Cardiff University | Prifysgol Caerdydd ORCA
Online Research @ Cardiff 
WelshClear Cookie - decide language by browser settings

Standard versus accelerated riboflavin/ultraviolet corneal cross-linking: Resistance against enzymatic digestion

Aldahlawi, Nada, Hayes, Sally, OBrart, David and Meek, Keith Michael Andrew 2015. Standard versus accelerated riboflavin/ultraviolet corneal cross-linking: Resistance against enzymatic digestion. Journal of Cataract and Refractive Surgery 41 (9) , pp. 1989-1996. 10.1016/j.jcrs.2015.10.004

[img]
Preview
PDF
Available under License Creative Commons Attribution.

Download (550kB) | Preview

Abstract

Purpose To examine the effect of standard and accelerated corneal collagen crosslinking (CXL) on corneal enzymatic resistance. Setting School of Optometry and Vision Sciences, Cardiff University, Cardiff, United Kingdom. Design Experimental study. Methods Sixty-six enucleated porcine eyes (with corneal epithelium removed) were assigned to 6 groups. Group 1 remained untreated, group 2 received dextran eyedrops, and groups 3 to 6 received riboflavin/dextran eyedrops. Group 4 had standard CXL (3 mW/cm2 ultraviolet-A for 30 minutes), whereas groups 5 and 6 received accelerated CXL (9 mW/cm2 for 10 minutes and 18 mW/cm2 for 5 minutes, respectively). Trephined central 8.0 mm buttons from each cornea underwent pepsin digestion. Corneal diameter was measured daily, and the dry weight of 5 samples from each group was recorded after 12 days of digestion. Results All CXL groups (4 to 6) took longer to digest and had a greater dry weight at 12 days (P < .0001) than the nonirradiated groups (1 to 3) (P < .0001). The time taken for complete digestion to occur did not differ between the standard and accelerated CXL groups, but the dry weights at 12 days showed significant differences between treatments: standard CXL 3 mW > accelerated CXL 9 mW > accelerated CXL 18 mW (P < .0001). Conclusions Standard and accelerated CXL both increased corneal enzymatic resistance; however, the amount of CXL might be less when accelerated CXL is used. The precise amount of CXL needed to prevent disease progression is not yet known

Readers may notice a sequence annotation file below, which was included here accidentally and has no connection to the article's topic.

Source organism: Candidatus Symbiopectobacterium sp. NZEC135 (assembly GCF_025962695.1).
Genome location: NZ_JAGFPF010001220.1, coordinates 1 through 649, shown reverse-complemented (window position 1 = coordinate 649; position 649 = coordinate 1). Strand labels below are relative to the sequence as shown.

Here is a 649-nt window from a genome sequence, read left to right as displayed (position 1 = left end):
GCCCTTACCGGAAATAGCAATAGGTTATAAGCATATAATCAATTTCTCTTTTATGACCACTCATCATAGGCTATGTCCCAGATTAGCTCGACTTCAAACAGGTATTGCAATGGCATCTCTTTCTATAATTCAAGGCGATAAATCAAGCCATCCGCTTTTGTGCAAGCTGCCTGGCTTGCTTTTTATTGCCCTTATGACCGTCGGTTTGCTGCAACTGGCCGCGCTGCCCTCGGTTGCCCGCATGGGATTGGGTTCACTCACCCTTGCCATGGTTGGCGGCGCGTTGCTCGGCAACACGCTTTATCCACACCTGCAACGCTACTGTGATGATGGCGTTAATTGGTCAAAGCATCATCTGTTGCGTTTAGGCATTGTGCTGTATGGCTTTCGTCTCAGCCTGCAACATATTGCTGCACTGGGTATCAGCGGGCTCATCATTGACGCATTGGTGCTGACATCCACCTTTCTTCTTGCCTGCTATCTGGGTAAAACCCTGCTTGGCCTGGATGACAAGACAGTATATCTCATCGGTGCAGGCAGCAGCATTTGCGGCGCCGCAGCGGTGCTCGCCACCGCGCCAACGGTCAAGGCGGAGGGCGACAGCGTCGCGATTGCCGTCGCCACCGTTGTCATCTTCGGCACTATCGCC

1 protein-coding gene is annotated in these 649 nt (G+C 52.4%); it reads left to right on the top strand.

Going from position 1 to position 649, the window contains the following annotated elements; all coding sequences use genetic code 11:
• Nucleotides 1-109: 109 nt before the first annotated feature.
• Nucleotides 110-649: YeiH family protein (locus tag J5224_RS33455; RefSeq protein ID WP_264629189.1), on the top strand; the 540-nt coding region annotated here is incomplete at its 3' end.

Item Type: Article
Date Type: Publication
Status: Published
Schools: Optometry and Vision Sciences
Subjects: R Medicine > RE Ophthalmology
Publisher: Elsevier
ISSN: 0886-3350
Funders: MRC
Date of First Compliant Deposit: 30 March 2016
Date of Acceptance: 27 April 2015
Last Modified: 25 Jul 2017 20:26
URI: http://orca.cf.ac.uk/id/eprint/77892

Citation Data

Cited 24 times in Scopus. View in Scopus. Powered By Scopus® Data

Actions (repository staff only)

Edit Item Edit Item

Downloads

Downloads per month over past year

View more statistics